“The term appeared in Civilization and Its Discontents (1929–30) in relation to the application of the inborn aggression in man to ethnic (and other) conflicts, a process still considered by Freud, at that point, as a convenient and relatively harmless satisfaction of the inclination to aggression. For Lacanians, the concept clearly related to the sphere of the Imaginary: the narcissism of small differences, which situates envy as the decisive element in issues that involve narcissistic image. American psychiatrist Glen O. Gabbard has suggested that Freud’s narcissism of small differences provides a framework to understand that in a loving relationship, there can be a need to find, and even exaggerate, differences in order to preserve a feeling of separateness and self.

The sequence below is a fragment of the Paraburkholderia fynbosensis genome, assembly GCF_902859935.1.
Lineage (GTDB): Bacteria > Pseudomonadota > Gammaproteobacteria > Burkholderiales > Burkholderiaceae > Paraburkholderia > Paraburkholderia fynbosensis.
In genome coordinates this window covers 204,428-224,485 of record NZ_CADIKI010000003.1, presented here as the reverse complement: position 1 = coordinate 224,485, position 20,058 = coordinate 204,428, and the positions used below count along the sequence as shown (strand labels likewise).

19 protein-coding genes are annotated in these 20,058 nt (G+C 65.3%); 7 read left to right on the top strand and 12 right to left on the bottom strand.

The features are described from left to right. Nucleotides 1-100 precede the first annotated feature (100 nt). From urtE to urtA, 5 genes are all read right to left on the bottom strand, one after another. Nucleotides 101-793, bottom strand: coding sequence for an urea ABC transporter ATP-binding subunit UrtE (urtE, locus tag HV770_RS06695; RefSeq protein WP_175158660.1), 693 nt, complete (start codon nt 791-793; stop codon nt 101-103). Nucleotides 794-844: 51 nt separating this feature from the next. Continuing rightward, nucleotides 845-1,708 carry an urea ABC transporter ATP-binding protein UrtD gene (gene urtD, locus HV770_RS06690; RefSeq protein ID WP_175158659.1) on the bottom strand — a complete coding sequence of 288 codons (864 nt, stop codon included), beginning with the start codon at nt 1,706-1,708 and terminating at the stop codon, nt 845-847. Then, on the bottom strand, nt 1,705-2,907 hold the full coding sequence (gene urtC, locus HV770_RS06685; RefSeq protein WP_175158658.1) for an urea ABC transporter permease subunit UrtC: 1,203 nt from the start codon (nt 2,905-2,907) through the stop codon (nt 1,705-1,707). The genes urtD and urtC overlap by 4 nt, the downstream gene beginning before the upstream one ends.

In terms of postmodernity, Clive Hazell argues that consumer culture has been seen as predicated on the narcissism of small differences to achieve a superficial sense of one’s own uniqueness, an ersatz sense of otherness which is only a mask for an underlying uniformity and sameness. The phenomenon has been portrayed by the British comedy group Monty Python in their satirical 1979 film Life of Brian and by author Joan Didion in an essay (part of her 1968 book Slouching Towards Bethlehem) about Michael Laski, the founder of the Communist Party USA (Marxist–Leninist).”